This is make-it-or-break it time for indie booksellers. These last days before Chanukah and Christmas mark our last chance to order with publishers and distributors in time for our customers’ deadlines. That means it’s our last gasp at guessing which books are going to be popular, which classic titles are suddenly going to resurge, and which of our newsletter books and staff picks will take off. Every year, there are national bestsellers and unexpected sleeper hits (like Pioneer Girl: The Annotated Autobiography by Laura Ingalls Wilder, which Josie mentioned in Monday’s blog post, and now Anthony Doerr’s All the Light We Cannot See), whose publishers were caught off guard by the book’s success and are now frantically trying to reprint, stock, and ship before the 24th.
We can’t anticipate every single sought-after title, but we do our darndest. And we know what we personally always recommend for gifts, so we need to stay on top of those in addition to everything else. For example, this time of year, we know that we can sell as many of The Complete Stories of Flannery O’Connor as we decide to stock. The same is true of Ray Bradbury’s short stories, Pablo Neruda’s Odes to Common Things, and The Collected Stories of Eudora Welty.
In addition to asking our fortune-telling Decision Maker (pictured above) whether a particular newly released title is likely to fly off the shelves, we also consult the following:
- Bestseller lists from the major newspapers, IndieBound, and the New England Independent Booksellers Association
- “Best of the Year” lists from 8 to 10 review and newspaper publications
- The NEIBA Holiday Catalog
- Our own bestsellers from the past six weeks, trying to spot rising trends
- Classics, which always sell extra well during the holidays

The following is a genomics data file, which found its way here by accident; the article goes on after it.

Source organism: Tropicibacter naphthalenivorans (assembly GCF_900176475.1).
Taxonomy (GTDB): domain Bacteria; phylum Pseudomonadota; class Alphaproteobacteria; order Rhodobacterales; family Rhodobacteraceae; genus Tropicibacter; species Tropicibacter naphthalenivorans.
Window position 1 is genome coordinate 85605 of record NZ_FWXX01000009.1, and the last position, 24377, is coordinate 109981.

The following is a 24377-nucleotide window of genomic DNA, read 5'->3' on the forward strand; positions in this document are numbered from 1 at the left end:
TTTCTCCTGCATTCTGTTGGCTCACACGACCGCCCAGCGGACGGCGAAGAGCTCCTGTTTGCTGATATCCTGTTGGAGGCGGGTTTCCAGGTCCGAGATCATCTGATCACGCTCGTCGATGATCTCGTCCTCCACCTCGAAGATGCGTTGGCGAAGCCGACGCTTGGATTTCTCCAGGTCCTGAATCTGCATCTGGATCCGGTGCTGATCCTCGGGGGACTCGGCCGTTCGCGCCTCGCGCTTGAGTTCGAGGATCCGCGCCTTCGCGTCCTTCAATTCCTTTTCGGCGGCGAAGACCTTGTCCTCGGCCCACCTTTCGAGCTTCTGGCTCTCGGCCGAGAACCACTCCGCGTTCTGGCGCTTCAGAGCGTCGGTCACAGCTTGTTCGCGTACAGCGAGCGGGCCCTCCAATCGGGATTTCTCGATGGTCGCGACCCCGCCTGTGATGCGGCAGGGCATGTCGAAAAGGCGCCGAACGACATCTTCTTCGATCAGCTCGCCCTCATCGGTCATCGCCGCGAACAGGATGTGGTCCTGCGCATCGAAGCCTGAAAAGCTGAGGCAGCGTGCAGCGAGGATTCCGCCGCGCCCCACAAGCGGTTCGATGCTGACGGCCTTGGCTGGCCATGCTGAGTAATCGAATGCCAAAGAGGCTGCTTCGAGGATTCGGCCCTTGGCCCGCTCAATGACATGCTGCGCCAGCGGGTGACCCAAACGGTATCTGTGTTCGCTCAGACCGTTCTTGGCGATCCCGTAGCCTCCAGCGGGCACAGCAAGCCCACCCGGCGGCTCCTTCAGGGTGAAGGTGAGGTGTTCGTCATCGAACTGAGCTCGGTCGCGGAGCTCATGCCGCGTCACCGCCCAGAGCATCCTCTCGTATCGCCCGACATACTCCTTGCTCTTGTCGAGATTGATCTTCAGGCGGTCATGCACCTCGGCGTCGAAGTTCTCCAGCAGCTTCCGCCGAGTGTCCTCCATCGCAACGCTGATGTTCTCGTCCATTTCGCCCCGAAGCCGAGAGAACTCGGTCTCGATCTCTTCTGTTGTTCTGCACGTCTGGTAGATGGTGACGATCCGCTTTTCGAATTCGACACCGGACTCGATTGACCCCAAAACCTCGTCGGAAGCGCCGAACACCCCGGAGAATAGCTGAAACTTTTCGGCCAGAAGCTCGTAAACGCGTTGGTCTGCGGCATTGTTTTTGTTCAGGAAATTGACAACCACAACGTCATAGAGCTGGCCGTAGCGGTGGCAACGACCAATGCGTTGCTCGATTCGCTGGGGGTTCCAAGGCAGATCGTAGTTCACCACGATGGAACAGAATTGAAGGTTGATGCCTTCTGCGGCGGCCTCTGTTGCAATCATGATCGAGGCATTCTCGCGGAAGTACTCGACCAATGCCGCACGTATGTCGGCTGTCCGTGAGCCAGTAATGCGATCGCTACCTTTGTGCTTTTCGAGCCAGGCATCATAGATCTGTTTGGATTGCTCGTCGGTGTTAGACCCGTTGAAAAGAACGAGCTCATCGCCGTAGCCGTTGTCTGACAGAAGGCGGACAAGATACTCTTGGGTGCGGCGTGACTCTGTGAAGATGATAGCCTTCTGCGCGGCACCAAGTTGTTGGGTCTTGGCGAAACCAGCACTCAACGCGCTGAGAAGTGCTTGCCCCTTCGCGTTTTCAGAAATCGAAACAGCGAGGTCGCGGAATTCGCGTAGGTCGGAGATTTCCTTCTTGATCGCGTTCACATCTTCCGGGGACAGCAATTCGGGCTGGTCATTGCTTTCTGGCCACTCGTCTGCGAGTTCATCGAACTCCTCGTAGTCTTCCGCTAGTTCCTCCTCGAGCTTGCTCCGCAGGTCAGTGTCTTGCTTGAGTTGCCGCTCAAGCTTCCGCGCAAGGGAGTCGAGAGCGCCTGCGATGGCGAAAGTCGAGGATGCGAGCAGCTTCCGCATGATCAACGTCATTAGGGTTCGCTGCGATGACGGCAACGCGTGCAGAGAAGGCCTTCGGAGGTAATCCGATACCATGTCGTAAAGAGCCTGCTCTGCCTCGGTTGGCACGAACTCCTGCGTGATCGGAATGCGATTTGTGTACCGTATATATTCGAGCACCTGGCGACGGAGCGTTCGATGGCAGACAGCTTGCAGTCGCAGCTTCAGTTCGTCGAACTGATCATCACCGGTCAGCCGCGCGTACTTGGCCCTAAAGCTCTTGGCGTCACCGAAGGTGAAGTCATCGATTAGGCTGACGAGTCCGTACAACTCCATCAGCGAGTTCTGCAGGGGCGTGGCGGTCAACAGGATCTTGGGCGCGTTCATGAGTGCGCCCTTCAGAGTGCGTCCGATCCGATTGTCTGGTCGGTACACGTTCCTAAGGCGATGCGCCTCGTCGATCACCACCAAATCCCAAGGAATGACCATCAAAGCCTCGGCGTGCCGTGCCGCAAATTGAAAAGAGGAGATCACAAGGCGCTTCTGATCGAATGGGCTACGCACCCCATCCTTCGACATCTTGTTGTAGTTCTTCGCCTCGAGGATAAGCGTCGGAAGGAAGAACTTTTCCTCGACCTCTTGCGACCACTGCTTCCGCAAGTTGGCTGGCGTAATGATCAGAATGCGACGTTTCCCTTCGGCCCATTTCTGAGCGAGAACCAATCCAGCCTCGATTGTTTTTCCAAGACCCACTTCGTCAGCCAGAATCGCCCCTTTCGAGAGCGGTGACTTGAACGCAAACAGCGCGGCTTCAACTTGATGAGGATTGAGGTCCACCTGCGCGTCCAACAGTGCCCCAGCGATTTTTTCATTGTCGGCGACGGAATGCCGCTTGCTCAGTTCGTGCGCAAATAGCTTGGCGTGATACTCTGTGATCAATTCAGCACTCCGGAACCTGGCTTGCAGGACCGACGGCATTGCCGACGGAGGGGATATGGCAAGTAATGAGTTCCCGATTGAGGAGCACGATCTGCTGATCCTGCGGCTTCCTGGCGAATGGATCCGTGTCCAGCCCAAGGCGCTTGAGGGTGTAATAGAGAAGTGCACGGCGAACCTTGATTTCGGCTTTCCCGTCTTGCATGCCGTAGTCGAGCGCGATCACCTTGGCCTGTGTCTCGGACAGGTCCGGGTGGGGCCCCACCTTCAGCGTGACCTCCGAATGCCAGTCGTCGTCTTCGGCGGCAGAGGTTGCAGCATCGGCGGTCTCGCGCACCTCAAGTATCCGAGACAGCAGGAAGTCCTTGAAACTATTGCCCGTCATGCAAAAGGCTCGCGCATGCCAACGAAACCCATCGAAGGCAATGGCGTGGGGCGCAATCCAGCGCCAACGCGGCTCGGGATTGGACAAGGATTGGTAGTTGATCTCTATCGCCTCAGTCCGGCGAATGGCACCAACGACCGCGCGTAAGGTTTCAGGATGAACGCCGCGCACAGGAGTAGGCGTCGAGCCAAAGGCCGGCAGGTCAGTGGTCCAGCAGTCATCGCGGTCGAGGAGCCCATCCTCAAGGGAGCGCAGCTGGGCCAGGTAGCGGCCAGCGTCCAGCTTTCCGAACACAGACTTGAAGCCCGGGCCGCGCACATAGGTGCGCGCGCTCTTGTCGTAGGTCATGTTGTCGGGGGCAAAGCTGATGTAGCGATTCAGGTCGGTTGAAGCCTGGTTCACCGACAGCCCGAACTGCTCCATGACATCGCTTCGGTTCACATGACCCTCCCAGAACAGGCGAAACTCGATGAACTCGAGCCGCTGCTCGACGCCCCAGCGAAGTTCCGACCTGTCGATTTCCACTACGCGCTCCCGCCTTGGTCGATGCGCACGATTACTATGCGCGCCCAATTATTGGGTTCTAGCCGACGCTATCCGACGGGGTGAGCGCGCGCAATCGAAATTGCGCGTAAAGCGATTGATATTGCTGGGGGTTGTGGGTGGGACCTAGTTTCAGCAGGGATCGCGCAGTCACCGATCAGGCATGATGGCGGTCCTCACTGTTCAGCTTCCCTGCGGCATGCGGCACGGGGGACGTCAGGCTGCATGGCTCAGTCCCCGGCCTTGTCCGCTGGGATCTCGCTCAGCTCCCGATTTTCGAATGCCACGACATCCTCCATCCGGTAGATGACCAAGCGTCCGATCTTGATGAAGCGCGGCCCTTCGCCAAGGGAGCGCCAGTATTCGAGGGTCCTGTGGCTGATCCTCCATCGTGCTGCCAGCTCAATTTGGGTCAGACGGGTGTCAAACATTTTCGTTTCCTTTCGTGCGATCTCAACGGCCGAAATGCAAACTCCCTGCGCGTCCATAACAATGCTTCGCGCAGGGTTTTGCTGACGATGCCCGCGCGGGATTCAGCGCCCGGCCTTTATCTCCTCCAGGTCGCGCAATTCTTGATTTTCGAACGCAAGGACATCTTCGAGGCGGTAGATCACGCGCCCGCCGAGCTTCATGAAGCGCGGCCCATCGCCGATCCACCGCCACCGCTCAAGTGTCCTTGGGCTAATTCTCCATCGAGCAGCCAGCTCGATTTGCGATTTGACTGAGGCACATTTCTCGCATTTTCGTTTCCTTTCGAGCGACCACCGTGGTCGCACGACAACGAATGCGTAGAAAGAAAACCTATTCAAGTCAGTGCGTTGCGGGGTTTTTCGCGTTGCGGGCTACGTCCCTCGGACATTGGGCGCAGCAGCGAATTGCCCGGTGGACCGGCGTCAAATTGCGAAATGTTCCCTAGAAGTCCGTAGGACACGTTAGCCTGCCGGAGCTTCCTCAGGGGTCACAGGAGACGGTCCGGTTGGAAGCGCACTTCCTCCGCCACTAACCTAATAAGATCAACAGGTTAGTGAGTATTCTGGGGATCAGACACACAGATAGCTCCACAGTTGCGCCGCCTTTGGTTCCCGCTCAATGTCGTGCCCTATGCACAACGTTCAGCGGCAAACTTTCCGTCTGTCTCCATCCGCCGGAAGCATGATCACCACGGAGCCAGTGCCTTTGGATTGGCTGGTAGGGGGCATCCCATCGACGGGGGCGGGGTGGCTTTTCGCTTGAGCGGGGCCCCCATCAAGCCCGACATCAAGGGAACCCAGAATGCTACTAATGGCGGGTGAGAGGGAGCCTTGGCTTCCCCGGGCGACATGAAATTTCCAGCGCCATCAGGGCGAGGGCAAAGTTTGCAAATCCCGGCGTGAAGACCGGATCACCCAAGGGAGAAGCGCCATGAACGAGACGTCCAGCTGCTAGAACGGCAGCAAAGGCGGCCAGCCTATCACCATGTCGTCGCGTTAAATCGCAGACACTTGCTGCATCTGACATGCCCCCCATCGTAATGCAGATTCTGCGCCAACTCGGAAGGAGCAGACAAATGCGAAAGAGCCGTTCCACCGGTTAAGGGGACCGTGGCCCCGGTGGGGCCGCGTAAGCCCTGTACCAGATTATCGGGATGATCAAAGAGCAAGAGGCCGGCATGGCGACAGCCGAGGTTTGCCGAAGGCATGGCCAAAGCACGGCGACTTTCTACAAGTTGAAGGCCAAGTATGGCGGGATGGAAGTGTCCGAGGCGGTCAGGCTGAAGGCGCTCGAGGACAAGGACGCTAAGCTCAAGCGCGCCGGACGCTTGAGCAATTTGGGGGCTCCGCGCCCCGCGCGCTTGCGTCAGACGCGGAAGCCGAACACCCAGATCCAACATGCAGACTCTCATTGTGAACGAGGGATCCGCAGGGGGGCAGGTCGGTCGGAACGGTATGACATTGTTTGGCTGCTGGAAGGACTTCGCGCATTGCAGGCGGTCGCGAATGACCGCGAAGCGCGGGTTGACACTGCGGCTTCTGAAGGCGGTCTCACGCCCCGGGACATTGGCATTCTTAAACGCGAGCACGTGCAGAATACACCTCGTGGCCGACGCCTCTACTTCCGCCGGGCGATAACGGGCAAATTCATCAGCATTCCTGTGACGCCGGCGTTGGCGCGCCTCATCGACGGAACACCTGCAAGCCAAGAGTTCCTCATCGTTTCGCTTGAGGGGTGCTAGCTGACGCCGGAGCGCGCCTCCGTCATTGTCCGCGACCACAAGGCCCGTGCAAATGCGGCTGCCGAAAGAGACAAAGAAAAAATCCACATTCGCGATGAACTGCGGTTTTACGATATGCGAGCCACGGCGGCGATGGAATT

- Newbery, Caldecott, National Book Award, Coretta Scott King, and other award winners
We also check stock on our shelves, trying to fill missing gaps in popular series (always ordering extras of the first and last volumes, which sell about five times faster than the books in between) and trying to predict if there’s going to be an unexpected run on quiet backlist hardcovers. The Borrowers series is quiet much of the year, but sees a decided uptick in December, as do all of the classic series (Paddington, Anne of Green Gables, Little House on the Prairie, Winnie the Pooh, Madeline, Babar, Narnia, Charlotte’s Web, and so on).
This is the time of year when national media outlets are releasing all of their “Best of” lists — some of them as late as this week! — so we will have unexpected requests for sleeper titles that crop up on those lists.
On busy days, we may have more than 100 transactions, which may not sound like a lot in an 8-hour period, but when you consider that each transaction will likely include handselling of several individual titles, not to mention ringing up gift cards for teachers, tracking down stray boxes from distributors, wrapping presents, and trying to find needle-in-the-haystack single books that have been misshelved, well, it’s a lot of transactions! And it’s a LOT of fun.
This Sunday, we’ll place the last of our pre-holiday orders, cross our fingers, and play chicken with the tides of holiday shopping. Wish us luck!